· DoD Instruction 8580.02 – it is the personal identifiable health information security in the August 12, 2015 DoD healthcare programs. It permits access to electronically protected health information to users only on the not need-to-know basis. In addition, it requires the user to possess the required clearance before gaining access into the health information that is secured. .
· DoD instruction 8582.01 – safety of the unclassified DoD data on non-DoD data systems, June 6th, 2012. It requires the unclassified DoD data possessed or controlled by these non-DoD entities to get protected by a physical barrier or just a chosen electronic such as the logical authentication.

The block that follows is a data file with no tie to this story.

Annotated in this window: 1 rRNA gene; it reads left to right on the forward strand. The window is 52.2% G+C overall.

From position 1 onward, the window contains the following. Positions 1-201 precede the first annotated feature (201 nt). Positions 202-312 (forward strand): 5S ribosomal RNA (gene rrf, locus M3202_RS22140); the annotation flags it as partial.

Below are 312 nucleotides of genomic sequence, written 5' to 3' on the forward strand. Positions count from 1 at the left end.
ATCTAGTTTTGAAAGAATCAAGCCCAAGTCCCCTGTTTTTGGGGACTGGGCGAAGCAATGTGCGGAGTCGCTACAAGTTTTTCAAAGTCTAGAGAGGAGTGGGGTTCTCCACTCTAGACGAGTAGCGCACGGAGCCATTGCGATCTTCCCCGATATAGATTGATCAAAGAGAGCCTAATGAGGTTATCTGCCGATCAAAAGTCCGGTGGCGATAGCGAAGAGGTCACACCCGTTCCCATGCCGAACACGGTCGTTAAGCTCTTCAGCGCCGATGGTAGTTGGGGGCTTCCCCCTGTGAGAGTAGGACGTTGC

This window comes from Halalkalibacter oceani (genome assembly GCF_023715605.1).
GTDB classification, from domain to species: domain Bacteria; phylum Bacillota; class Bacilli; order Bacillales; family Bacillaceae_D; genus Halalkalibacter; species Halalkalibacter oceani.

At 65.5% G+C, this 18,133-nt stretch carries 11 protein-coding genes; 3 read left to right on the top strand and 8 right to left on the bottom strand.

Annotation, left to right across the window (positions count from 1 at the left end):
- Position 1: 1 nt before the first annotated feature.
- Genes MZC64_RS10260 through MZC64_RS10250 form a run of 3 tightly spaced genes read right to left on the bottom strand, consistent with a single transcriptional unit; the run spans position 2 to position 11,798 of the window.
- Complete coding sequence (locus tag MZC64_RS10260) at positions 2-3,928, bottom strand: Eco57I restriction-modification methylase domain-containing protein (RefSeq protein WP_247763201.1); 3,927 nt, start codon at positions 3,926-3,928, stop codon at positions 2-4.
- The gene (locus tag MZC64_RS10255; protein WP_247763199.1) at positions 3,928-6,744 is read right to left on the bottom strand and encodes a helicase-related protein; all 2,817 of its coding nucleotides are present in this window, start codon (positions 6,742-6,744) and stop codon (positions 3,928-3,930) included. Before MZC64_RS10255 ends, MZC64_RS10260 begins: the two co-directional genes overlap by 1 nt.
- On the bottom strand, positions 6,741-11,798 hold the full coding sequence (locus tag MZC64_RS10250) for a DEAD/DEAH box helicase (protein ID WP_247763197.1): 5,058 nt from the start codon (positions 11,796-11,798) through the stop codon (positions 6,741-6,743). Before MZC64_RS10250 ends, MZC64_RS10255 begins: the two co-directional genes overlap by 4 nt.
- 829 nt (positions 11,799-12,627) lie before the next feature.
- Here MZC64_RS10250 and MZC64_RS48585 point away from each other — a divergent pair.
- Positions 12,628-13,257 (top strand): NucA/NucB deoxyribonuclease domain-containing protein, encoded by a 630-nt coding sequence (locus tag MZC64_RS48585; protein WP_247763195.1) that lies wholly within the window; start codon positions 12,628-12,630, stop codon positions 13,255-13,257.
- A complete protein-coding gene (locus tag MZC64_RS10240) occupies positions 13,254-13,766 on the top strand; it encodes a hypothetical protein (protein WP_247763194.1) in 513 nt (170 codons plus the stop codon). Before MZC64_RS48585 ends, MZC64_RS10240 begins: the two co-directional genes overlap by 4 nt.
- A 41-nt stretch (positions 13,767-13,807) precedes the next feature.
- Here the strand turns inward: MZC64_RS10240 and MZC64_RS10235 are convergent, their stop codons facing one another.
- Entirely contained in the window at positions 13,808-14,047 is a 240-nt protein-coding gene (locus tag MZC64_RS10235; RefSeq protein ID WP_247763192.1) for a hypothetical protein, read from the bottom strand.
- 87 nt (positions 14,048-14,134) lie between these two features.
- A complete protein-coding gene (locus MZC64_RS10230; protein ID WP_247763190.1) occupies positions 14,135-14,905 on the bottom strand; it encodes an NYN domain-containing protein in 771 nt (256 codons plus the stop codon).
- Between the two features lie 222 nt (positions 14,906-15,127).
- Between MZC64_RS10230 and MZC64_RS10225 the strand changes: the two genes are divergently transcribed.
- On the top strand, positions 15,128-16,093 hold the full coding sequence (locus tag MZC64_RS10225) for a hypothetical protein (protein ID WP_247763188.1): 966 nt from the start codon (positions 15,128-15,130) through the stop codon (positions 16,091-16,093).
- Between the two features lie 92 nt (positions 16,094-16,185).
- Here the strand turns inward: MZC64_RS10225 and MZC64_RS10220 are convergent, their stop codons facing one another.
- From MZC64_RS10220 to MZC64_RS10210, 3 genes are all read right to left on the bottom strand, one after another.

· DoD instructions 8500.01 – requires DoD to implement system security controls that have been designed by the National Institute of Standards and Technology.
· DOD-UIS-00143: Version 1.1 – is the National Industrial Security Program Enterprise Wide Area Network, a concept allowing the NISP participants to design plus develop a business WAN. It should operate alongside maintaining the NISP system under a unique Authorization to Operate (Bergquist, 2020). The cleared industry firms attempting to design and create the NISP eWAN should ensure they meet particular adopted criteria for owning and operating the eWAN. After proving the eligibility, the organization should ensure it offers a NISP proposal for the same NISP to the NISP authorization office, Defense Security Service.
Bennett, G., Forsythe, B., Kelleher, S., & Barborak, G. (2019). Air Force Remote Special Testing and Data Management System Implementation Plan. BAM Technologies.
Bergquist, C. A. (2020). Contract Data Requirements List (CDRL) Best Practices. Defense Acquisition University.